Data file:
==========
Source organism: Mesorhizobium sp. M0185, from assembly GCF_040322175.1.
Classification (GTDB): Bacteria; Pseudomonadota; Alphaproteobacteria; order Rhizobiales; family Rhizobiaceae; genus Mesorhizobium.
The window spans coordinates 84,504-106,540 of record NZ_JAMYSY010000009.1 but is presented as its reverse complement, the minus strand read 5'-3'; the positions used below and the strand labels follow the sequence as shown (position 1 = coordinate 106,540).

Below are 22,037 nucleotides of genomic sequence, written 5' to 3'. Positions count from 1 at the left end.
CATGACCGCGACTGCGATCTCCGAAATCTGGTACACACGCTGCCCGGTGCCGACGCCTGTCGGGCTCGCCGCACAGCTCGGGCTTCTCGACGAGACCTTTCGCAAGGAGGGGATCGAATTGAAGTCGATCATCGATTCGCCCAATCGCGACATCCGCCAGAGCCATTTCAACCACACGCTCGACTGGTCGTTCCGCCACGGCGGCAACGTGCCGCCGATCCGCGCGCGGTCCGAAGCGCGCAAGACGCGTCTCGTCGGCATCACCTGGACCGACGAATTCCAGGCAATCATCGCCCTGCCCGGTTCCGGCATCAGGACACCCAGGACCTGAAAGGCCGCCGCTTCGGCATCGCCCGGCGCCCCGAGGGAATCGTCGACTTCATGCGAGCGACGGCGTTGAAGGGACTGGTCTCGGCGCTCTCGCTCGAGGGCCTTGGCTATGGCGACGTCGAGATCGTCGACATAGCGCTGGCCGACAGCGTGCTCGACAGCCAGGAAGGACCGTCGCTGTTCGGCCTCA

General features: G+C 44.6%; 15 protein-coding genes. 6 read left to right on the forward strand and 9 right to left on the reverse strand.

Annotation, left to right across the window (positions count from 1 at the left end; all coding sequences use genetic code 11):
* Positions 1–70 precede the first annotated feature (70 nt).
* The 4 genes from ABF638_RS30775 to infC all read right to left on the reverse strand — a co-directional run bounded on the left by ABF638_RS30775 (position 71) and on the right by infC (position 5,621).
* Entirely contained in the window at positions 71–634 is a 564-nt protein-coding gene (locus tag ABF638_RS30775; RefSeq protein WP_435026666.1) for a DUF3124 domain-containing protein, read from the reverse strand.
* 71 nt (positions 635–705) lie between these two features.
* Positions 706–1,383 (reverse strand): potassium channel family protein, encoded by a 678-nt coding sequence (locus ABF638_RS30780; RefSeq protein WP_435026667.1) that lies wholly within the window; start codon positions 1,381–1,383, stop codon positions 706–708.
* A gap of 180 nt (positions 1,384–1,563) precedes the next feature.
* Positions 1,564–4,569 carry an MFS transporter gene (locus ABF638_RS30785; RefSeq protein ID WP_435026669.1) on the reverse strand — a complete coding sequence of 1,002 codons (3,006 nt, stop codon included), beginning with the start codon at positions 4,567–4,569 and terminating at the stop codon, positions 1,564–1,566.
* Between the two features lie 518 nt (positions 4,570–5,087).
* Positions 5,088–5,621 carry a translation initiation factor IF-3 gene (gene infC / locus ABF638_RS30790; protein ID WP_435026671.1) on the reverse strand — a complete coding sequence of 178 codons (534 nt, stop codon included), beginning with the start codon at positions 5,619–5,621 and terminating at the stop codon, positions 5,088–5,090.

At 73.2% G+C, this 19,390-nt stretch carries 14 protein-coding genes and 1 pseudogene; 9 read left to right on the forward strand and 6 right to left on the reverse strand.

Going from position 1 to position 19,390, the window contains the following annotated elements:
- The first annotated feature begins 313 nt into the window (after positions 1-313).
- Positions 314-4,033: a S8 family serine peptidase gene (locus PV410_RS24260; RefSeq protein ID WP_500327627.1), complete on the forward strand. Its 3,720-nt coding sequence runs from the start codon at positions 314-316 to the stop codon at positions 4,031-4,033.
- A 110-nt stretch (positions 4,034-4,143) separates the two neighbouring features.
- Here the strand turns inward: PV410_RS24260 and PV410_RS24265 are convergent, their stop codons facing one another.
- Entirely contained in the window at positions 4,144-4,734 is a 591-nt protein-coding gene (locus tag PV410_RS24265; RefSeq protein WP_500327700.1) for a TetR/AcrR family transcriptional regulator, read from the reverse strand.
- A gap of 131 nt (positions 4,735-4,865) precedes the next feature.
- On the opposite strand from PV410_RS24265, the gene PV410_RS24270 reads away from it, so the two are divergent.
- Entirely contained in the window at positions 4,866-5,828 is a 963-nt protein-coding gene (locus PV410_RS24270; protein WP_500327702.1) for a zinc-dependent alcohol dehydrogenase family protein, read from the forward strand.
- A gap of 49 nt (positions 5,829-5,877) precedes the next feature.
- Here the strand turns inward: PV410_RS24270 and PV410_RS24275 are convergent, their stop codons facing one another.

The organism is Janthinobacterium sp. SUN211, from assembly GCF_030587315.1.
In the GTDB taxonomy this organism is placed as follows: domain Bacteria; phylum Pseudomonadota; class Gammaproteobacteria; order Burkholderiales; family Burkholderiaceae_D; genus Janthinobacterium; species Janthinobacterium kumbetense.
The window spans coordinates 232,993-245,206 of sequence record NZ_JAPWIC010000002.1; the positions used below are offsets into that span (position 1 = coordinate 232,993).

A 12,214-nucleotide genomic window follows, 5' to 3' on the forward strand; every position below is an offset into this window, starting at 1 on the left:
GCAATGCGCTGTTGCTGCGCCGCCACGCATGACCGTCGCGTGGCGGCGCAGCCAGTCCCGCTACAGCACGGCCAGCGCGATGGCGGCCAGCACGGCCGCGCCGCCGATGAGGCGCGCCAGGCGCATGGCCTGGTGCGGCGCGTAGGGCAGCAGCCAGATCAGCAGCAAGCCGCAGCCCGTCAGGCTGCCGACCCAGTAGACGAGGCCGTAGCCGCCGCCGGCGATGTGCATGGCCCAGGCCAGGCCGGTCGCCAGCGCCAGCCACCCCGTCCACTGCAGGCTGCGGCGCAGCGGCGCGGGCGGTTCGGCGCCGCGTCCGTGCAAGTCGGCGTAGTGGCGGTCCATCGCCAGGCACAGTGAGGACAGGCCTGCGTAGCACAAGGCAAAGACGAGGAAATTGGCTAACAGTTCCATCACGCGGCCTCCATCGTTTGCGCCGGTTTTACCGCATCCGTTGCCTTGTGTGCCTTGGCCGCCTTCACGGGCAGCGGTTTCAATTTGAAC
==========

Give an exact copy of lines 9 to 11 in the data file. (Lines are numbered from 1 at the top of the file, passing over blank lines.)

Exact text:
* The 4 genes from ABF638_RS30775 to infC all read right to left on the reverse strand — a co-directional run bounded on the left by ABF638_RS30775 (position 71) and on the right by infC (position 5,621).
* Entirely contained in the window at positions 71–634 is a 564-nt protein-coding gene (locus tag ABF638_RS30775; RefSeq protein WP_435026666.1) for a DUF3124 domain-containing protein, read from the reverse strand.
* 71 nt (positions 635–705) lie between these two features.